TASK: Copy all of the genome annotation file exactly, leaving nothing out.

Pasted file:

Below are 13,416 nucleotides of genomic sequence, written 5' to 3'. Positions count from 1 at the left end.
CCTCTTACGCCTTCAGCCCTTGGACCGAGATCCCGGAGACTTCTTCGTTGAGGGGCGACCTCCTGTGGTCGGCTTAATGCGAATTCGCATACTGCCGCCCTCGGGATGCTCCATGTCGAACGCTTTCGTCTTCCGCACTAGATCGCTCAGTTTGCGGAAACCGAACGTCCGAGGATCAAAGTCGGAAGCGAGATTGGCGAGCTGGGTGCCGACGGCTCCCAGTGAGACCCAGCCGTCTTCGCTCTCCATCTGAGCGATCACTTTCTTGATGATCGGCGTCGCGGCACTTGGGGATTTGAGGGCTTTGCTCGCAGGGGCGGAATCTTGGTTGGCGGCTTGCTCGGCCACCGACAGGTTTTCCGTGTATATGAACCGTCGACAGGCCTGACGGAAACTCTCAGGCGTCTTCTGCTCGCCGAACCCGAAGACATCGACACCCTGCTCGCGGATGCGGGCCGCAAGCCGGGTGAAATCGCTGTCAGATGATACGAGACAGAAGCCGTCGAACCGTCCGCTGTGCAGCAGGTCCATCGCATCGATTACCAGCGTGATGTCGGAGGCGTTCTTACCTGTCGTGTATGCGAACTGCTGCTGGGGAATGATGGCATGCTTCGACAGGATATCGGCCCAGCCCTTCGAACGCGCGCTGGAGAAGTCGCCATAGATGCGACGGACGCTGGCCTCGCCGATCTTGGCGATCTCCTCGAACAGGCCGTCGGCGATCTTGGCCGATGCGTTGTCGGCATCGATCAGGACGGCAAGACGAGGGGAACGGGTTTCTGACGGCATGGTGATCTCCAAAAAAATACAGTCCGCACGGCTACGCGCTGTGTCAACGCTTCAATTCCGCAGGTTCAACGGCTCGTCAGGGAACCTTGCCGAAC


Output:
Below are 13,416 nucleotides of genomic sequence, written 5' to 3'. Positions count from 1 at the left end.
CCTCTTACGCCTTCAGCCCTTGGACCGAGATCCCGGAGACTTCTTCGTTGAGGGGCGACCTCCTGTGGTCGGCTTAATGCGAATTCGCATACTGCCGCCCTCGGGATGCTCCATGTCGAACGCTTTCGTCTTCCGCACTAGATCGCTCAGTTTGCGGAAACCGAACGTCCGAGGATCAAAGTCGGAAGCGAGATTGGCGAGCTGGGTGCCGACGGCTCCCAGTGAGACCCAGCCGTCTTCGCTCTCCATCTGAGCGATCACTTTCTTGATGATCGGCGTCGCGGCACTTGGGGATTTGAGGGCTTTGCTCGCAGGGGCGGAATCTTGGTTGGCGGCTTGCTCGGCCACCGACAGGTTTTCCGTGTATATGAACCGTCGACAGGCCTGACGGAAACTCTCAGGCGTCTTCTGCTCGCCGAACCCGAAGACATCGACACCCTGCTCGCGGATGCGGGCCGCAAGCCGGGTGAAATCGCTGTCAGATGATACGAGACAGAAGCCGTCGAACCGTCCGCTGTGCAGCAGGTCCATCGCATCGATTACCAGCGTGATGTCGGAGGCGTTCTTACCTGTCGTGTATGCGAACTGCTGCTGGGGAATGATGGCATGCTTCGACAGGATATCGGCCCAGCCCTTCGAACGCGCGCTGGAGAAGTCGCCATAGATGCGACGGACGCTGGCCTCGCCGATCTTGGCGATCTCCTCGAACAGGCCGTCGGCGATCTTGGCCGATGCGTTGTCGGCATCGATCAGGACGGCAAGACGAGGGGAACGGGTTTCTGACGGCATGGTGATCTCCAAAAAAATACAGTCCGCACGGCTACGCGCTGTGTCAACGCTTCAATTCCGCAGGTTCAACGGCTCGTCAGGGAACCTTGCCGAAC